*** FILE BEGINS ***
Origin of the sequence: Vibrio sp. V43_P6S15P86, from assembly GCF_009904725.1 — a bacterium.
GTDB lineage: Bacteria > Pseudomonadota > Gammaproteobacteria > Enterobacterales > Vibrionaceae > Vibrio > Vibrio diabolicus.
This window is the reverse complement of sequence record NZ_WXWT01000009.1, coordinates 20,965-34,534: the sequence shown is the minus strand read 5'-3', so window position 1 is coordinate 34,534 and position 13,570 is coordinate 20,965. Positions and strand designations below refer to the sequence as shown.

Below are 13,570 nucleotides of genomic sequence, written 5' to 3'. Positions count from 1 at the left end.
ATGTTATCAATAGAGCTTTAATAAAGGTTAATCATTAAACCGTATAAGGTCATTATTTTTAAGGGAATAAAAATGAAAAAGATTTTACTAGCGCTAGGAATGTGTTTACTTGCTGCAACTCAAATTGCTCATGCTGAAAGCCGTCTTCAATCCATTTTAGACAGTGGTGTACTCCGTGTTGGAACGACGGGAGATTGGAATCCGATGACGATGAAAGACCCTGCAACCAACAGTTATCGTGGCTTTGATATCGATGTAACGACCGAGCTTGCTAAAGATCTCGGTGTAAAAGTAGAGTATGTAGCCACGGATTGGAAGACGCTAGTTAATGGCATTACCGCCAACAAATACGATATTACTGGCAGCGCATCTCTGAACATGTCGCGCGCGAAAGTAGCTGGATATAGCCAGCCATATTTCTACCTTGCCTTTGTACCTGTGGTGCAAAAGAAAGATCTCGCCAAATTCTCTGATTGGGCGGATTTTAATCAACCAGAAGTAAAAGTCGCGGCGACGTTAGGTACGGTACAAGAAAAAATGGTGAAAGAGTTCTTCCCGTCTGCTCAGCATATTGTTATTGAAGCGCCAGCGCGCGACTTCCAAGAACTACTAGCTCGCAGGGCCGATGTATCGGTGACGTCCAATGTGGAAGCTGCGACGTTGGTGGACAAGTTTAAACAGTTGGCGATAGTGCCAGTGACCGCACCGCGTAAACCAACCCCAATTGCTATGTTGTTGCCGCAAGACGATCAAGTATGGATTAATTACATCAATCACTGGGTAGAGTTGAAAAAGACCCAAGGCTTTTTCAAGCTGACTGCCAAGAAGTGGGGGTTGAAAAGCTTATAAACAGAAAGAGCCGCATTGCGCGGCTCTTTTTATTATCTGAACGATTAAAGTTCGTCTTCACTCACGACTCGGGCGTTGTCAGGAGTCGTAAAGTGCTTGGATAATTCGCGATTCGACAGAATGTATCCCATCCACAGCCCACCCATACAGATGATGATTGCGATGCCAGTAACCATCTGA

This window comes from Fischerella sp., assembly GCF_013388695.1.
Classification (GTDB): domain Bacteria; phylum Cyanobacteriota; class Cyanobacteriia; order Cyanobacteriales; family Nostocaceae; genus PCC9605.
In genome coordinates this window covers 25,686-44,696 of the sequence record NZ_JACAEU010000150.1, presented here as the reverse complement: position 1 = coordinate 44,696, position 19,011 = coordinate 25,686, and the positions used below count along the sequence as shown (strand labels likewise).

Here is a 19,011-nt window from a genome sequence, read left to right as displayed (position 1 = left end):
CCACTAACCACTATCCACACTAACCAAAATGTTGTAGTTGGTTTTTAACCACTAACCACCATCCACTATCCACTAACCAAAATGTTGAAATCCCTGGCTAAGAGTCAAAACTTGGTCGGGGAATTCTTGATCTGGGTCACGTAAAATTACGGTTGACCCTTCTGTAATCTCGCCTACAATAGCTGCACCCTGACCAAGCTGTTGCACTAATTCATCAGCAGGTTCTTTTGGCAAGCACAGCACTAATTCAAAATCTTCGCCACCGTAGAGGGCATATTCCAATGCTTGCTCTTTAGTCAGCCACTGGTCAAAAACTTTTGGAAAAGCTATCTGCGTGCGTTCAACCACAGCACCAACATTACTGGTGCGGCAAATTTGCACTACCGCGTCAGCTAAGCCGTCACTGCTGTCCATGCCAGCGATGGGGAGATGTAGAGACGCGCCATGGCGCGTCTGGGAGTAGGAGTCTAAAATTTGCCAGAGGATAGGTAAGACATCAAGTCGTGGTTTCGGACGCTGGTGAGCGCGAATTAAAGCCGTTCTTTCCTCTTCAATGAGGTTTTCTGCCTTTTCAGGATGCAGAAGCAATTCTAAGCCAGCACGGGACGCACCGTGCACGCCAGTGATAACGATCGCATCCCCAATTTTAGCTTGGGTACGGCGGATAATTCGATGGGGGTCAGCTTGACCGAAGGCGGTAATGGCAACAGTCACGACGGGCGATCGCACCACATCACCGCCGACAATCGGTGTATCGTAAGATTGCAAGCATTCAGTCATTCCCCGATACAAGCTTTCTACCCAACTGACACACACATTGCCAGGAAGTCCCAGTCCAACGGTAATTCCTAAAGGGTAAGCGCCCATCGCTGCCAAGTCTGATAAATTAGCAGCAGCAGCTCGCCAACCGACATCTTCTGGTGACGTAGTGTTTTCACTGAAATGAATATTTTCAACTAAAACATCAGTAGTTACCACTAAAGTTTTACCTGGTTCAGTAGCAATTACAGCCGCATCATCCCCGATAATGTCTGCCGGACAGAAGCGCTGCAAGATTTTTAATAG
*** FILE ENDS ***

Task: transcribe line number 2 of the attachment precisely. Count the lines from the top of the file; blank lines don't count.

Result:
GTDB lineage: Bacteria > Pseudomonadota > Gammaproteobacteria > Enterobacterales > Vibrionaceae > Vibrio > Vibrio diabolicus.